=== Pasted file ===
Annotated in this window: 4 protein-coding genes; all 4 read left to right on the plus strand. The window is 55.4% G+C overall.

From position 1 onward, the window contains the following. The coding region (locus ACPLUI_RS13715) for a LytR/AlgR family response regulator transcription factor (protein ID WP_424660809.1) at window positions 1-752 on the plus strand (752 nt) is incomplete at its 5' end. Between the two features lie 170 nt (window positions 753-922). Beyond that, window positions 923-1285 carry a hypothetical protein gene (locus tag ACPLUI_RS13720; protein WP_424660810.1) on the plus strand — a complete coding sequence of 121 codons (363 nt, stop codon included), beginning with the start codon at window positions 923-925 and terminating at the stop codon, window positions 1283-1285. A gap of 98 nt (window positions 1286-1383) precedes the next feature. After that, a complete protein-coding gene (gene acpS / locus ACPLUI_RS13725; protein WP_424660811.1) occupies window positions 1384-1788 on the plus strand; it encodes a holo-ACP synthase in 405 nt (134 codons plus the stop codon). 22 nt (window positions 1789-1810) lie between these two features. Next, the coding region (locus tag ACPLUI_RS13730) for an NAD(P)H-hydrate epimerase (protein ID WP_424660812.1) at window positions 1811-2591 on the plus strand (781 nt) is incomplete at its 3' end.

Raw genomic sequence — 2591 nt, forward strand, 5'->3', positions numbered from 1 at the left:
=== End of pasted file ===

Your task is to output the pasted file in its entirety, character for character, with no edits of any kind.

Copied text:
Annotated in this window: 4 protein-coding genes; all 4 read left to right on the plus strand. The window is 55.4% G+C overall.

From position 1 onward, the window contains the following. The coding region (locus ACPLUI_RS13715) for a LytR/AlgR family response regulator transcription factor (protein ID WP_424660809.1) at window positions 1-752 on the plus strand (752 nt) is incomplete at its 5' end. Between the two features lie 170 nt (window positions 753-922). Beyond that, window positions 923-1285 carry a hypothetical protein gene (locus tag ACPLUI_RS13720; protein WP_424660810.1) on the plus strand — a complete coding sequence of 121 codons (363 nt, stop codon included), beginning with the start codon at window positions 923-925 and terminating at the stop codon, window positions 1283-1285. A gap of 98 nt (window positions 1286-1383) precedes the next feature. After that, a complete protein-coding gene (gene acpS / locus ACPLUI_RS13725; protein WP_424660811.1) occupies window positions 1384-1788 on the plus strand; it encodes a holo-ACP synthase in 405 nt (134 codons plus the stop codon). 22 nt (window positions 1789-1810) lie between these two features. Next, the coding region (locus tag ACPLUI_RS13730) for an NAD(P)H-hydrate epimerase (protein ID WP_424660812.1) at window positions 1811-2591 on the plus strand (781 nt) is incomplete at its 3' end.

Raw genomic sequence — 2591 nt, forward strand, 5'->3', positions numbered from 1 at the left: